Monte Carlo simulation was used to evaluate the estimation accuracy of Glu at different SNR levels. Metabolite concentrations, T2 values, and baseline values measured from a healthy volunteer (see below) were used to synthesize free induction decay (FIDs) using density matrix simulations. Random white noise with Gaussian distribution was added to the synthesized FIDs, and the noise level was determined from the in vivo data. This noise level was kept the same regardless of FA values. Quantification results from synthesized FIDs were computed using the LCModel fitting routine, developed in-house [14–16]. The whole procedure was repeated 100 times at 50 different SNR levels, corresponding to different attenuation ratios of Glu signal at 50 different FAs. The deviation from ground truth value at each SNR level was calculated. Because SNR increases when more signal averages are used, a contour plot as a function of FA and number of signal averages was generated. The numerical simulation of the spin density matrix was implemented in Java (Oracle Corporation, California) on an Eclipse Java Oxygen (www.eclipse.org)-integrated development environment (IDE). All other mathematical computations were programmed in MATLAB (R2016a).
In vivo studies
Nine healthy volunteers (6F, 3M; ages 27–49 years) were recruited and scanned on a Siemens 7T scanner (Siemens Medical Solutions, Malvern, PA, USA) equipped with a 32-channel receiver head coil. All procedures were approved by the Institutional Review Board of the National Institute of Mental Health (NIMH). Written informed consent was obtained from each participant.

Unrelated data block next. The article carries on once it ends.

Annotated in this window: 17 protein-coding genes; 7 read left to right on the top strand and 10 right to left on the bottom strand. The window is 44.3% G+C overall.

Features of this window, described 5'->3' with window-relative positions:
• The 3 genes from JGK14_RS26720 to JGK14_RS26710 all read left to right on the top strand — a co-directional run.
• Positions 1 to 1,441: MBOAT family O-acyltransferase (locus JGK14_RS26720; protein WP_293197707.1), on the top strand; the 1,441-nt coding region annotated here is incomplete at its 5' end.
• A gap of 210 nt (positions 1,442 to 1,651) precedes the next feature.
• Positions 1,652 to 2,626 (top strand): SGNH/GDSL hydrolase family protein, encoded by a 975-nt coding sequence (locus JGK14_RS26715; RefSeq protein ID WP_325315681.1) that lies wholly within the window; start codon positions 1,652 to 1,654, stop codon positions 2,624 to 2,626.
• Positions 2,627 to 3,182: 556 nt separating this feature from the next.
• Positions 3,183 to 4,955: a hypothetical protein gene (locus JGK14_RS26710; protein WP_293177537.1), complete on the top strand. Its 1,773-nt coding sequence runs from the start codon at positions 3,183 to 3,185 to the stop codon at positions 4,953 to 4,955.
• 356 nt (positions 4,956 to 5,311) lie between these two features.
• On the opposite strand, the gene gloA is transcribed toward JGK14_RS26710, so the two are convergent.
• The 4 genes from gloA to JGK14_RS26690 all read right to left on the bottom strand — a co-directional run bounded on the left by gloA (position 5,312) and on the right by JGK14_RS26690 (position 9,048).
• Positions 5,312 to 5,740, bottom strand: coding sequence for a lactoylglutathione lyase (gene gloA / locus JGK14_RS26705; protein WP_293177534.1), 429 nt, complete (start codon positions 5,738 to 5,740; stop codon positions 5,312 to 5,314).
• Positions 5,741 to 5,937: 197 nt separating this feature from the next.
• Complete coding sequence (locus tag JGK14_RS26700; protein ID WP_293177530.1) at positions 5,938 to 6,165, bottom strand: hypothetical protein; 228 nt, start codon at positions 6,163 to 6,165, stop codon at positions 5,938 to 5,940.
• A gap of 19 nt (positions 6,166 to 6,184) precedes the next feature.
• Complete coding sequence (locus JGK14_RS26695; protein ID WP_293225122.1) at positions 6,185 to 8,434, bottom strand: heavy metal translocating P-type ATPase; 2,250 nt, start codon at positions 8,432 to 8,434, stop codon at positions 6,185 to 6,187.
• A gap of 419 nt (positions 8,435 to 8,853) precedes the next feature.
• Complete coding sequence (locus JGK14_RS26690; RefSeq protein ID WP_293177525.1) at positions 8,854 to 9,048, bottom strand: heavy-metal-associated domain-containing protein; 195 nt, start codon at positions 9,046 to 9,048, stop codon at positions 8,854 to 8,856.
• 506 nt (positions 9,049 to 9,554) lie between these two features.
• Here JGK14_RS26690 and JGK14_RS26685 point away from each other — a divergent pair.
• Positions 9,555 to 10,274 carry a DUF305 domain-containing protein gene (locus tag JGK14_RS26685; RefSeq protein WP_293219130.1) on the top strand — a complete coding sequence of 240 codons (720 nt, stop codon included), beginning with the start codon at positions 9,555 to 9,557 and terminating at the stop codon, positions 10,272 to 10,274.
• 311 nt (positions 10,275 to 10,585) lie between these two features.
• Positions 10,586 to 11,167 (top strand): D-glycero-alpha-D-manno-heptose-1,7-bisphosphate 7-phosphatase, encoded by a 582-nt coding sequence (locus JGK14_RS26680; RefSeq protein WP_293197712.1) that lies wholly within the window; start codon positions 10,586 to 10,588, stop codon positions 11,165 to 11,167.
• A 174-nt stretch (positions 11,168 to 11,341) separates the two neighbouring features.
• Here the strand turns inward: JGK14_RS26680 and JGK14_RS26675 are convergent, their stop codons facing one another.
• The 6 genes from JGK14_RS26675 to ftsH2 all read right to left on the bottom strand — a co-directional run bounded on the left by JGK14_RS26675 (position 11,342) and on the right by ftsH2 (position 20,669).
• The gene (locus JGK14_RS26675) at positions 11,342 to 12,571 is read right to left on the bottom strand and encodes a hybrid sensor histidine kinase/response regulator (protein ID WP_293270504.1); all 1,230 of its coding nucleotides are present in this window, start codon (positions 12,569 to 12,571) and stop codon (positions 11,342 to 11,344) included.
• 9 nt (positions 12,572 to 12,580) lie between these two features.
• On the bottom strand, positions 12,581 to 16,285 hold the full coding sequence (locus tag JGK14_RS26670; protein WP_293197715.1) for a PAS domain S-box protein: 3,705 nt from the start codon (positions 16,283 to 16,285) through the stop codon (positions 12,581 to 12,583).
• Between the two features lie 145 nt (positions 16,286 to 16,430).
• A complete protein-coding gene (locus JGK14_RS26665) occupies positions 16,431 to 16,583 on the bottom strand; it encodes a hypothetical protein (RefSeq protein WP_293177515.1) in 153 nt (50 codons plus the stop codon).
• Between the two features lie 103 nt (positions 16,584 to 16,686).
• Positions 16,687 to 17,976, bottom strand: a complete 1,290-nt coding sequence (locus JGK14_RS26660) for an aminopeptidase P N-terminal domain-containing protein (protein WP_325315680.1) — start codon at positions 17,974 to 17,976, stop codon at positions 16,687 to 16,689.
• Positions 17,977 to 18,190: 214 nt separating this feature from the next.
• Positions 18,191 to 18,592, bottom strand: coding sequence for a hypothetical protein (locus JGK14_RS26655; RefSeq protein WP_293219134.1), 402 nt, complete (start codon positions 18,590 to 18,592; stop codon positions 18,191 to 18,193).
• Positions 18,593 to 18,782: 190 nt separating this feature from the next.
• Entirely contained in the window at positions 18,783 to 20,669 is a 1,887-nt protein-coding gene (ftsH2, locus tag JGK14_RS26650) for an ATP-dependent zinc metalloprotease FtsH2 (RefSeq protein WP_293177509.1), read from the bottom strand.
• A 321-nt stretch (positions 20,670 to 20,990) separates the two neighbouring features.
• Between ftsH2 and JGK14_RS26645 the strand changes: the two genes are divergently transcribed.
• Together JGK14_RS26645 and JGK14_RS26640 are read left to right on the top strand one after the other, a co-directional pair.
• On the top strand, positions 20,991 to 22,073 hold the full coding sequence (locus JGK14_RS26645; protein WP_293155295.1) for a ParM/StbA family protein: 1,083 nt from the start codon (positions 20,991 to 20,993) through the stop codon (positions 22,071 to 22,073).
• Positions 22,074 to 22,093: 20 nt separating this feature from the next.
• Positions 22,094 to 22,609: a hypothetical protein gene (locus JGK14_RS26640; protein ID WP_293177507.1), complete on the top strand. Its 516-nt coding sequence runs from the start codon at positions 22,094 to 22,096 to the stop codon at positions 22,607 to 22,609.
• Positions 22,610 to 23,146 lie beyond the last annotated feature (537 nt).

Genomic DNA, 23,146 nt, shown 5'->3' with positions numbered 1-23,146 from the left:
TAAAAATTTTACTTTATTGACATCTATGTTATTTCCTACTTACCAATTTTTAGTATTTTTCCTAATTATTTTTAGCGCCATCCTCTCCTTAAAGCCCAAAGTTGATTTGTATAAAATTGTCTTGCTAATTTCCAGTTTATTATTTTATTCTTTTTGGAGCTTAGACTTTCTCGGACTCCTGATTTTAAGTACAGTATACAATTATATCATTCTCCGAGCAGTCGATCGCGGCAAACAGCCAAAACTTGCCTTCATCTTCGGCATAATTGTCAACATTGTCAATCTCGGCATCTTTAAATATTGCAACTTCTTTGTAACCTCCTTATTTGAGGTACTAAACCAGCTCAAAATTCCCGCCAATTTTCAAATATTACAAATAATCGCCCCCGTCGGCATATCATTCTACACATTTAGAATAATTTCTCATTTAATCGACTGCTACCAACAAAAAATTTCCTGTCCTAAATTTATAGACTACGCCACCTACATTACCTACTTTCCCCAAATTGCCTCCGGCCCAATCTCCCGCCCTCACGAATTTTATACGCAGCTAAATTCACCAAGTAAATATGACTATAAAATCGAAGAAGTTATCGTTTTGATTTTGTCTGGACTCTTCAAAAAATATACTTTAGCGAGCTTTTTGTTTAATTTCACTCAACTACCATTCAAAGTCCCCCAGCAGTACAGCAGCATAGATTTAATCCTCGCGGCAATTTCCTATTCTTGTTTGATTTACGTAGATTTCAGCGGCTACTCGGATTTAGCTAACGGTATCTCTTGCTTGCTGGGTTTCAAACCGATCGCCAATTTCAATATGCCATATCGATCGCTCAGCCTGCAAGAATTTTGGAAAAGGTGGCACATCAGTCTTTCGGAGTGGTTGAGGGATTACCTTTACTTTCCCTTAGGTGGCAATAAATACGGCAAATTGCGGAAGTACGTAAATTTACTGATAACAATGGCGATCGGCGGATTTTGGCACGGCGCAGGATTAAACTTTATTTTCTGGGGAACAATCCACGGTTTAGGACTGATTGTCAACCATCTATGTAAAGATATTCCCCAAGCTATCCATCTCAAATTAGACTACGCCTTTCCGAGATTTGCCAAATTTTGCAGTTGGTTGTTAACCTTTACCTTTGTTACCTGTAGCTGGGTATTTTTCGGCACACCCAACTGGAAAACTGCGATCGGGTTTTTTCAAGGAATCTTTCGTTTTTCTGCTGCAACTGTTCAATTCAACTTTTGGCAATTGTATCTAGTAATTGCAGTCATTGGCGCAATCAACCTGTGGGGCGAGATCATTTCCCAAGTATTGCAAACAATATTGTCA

High resolution T1-weighted magnetization prepared rapid gradient echo (MPRAGE) images were acquired from each subject to position a 2×2×2 cm3 MRS voxel in three different locations: 1) a gray matter (GM)-dominated medial frontal lobe region; 2) a white matter (WM)-dominated left frontal lobe region; and 3) a GM-dominated medial occipital lobe region. Notably, the first and second locations have previously been linked to many psychiatric disorders [7,17,18]. Acquisition parameters were TR = 3 secs, TE = 3.9 ms, matrix = 256×256×256, resolution = 1x1x1 mm3. First- and second-order B0 field inhomogeneities within the selected voxel were corrected. Threshold-based segmentation was performed to calculate the percentage of GM, WM, and CSF in each voxel.